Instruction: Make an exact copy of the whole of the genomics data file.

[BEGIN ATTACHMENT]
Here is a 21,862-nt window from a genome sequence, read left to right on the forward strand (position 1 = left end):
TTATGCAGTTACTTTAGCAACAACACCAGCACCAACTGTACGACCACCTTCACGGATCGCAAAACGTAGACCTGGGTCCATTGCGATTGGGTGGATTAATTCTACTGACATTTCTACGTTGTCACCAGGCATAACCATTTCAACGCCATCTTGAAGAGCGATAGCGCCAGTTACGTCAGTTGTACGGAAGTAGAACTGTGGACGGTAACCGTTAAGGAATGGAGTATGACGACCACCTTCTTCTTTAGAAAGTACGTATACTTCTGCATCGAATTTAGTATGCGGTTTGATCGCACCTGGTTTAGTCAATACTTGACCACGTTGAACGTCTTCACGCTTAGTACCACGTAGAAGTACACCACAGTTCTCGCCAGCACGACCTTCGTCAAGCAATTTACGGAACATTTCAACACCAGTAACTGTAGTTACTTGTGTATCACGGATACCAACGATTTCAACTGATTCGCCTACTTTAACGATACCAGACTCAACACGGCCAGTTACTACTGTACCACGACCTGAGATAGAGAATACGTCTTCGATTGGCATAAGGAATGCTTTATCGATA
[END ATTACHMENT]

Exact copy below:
Here is a 21,862-nt window from a genome sequence, read left to right on the forward strand (position 1 = left end):
TTATGCAGTTACTTTAGCAACAACACCAGCACCAACTGTACGACCACCTTCACGGATCGCAAAACGTAGACCTGGGTCCATTGCGATTGGGTGGATTAATTCTACTGACATTTCTACGTTGTCACCAGGCATAACCATTTCAACGCCATCTTGAAGAGCGATAGCGCCAGTTACGTCAGTTGTACGGAAGTAGAACTGTGGACGGTAACCGTTAAGGAATGGAGTATGACGACCACCTTCTTCTTTAGAAAGTACGTATACTTCTGCATCGAATTTAGTATGCGGTTTGATCGCACCTGGTTTAGTCAATACTTGACCACGTTGAACGTCTTCACGCTTAGTACCACGTAGAAGTACACCACAGTTCTCGCCAGCACGACCTTCGTCAAGCAATTTACGGAACATTTCAACACCAGTAACTGTAGTTACTTGTGTATCACGGATACCAACGATTTCAACTGATTCGCCTACTTTAACGATACCAGACTCAACACGGCCAGTTACTACTGTACCACGACCTGAGATAGAGAATACGTCTTCGATTGGCATAAGGAATGCTTTATCGATA